Honolulu pedestrians will need to start putting their phones away when they’re crossing the street later this year. Earlier this week, the city passed Bill 6, an ordinance that enacts fines against anyone crossing “a street or highway while viewing a mobile electronic device.”
On Thursday, Honolulu Mayor Kirk Caldwell held a news conference at one of the city’s busiest intersections, where he said the measure was a reminder for “people to use common sense as they walk around this beautiful city, [and] so they don’t become another statistic.” According to Reuters, there were more than 11,000 injuries stemming from distracted pedestrians between 2000 and 2011.
The city becomes the largest in the US to adopt such a measure, which bans pedestrians from crossing a road while looking at a cell phone, text messaging device, pager, PDA, laptop computer, video game, or camera, although audio devices are exempt. The bill also provides exemptions for first responders on the job and anyone making an emergency call to 911. Hawaii already bans the use of hand-held electronic devices while driving.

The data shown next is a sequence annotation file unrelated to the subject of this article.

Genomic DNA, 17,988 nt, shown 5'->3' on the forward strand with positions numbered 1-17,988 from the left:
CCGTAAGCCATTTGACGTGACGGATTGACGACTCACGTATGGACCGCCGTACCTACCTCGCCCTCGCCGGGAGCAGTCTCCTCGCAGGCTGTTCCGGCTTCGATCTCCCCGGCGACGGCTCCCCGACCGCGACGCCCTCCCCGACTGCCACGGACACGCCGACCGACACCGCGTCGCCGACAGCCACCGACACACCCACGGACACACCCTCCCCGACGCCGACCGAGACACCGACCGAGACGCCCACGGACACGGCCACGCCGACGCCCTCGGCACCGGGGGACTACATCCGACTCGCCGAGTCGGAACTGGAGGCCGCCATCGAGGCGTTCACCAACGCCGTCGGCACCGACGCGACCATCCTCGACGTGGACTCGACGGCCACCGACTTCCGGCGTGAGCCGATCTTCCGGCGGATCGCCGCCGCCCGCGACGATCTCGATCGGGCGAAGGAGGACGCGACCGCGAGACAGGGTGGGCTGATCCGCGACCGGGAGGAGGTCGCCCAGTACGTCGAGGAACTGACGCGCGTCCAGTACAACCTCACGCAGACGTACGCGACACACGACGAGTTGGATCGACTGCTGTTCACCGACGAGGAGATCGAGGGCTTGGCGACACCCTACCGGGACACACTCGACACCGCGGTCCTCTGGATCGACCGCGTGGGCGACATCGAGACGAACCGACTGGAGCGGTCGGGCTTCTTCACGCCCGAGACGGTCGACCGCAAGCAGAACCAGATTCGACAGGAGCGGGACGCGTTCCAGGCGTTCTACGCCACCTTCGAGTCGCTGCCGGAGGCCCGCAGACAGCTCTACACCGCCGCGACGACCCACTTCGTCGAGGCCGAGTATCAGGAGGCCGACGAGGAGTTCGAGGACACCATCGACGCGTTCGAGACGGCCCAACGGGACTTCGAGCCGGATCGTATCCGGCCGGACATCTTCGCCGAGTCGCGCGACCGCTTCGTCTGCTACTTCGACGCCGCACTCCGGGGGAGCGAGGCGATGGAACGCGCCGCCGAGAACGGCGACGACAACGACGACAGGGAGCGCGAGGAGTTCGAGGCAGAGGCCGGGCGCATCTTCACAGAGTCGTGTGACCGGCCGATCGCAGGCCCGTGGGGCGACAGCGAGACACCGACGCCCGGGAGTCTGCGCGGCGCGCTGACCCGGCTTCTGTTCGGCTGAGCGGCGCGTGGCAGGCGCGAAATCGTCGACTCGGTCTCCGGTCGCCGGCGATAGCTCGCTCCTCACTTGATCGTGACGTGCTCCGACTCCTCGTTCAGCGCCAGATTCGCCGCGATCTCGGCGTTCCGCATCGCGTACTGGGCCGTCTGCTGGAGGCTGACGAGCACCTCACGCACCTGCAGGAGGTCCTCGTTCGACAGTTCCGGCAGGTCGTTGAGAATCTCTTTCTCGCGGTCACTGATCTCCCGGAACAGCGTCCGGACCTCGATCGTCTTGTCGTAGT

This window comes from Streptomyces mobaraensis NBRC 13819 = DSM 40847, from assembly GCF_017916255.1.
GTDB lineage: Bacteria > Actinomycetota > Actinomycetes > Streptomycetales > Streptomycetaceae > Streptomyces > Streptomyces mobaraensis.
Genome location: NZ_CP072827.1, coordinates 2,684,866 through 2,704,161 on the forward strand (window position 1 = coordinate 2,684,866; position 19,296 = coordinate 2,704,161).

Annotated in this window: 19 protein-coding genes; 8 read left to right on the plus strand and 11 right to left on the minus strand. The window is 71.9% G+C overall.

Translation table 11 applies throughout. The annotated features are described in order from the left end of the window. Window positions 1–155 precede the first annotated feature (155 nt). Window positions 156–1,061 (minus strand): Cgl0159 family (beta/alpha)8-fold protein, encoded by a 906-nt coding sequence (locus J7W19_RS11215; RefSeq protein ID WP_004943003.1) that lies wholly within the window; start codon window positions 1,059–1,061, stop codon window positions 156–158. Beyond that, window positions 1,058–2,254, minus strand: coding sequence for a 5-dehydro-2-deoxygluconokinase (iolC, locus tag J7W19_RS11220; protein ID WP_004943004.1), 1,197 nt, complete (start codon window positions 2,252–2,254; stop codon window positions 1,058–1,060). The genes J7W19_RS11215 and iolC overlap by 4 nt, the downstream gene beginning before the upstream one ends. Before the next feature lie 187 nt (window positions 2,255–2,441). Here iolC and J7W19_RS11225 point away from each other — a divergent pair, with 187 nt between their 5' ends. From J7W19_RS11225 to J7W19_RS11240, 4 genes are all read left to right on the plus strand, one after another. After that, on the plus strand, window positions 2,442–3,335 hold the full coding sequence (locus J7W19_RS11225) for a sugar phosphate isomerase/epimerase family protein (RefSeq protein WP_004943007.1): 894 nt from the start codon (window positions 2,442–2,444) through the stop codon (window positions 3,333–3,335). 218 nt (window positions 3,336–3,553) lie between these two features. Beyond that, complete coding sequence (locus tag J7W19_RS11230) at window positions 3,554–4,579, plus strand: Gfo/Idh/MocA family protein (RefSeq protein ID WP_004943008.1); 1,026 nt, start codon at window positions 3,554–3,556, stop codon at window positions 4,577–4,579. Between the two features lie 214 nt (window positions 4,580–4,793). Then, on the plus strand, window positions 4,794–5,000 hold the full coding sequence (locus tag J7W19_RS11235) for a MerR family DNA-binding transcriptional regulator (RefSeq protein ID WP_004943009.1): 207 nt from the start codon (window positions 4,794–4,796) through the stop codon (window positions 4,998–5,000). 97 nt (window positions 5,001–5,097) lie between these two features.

The bill, which goes into effect on October 25th, levies a fine of $15 to $35 for a first offense, $35 to $75 for a second in the span of a year, and $75 to $99 for a third time.
The bill has earned pushback from residents, who complained about government overreach. An editorial in The Star described lawmakers as an “exasperated parent telling foolish children to not do stupid things that tempt death,” and that people already do stupid things that are against the law.
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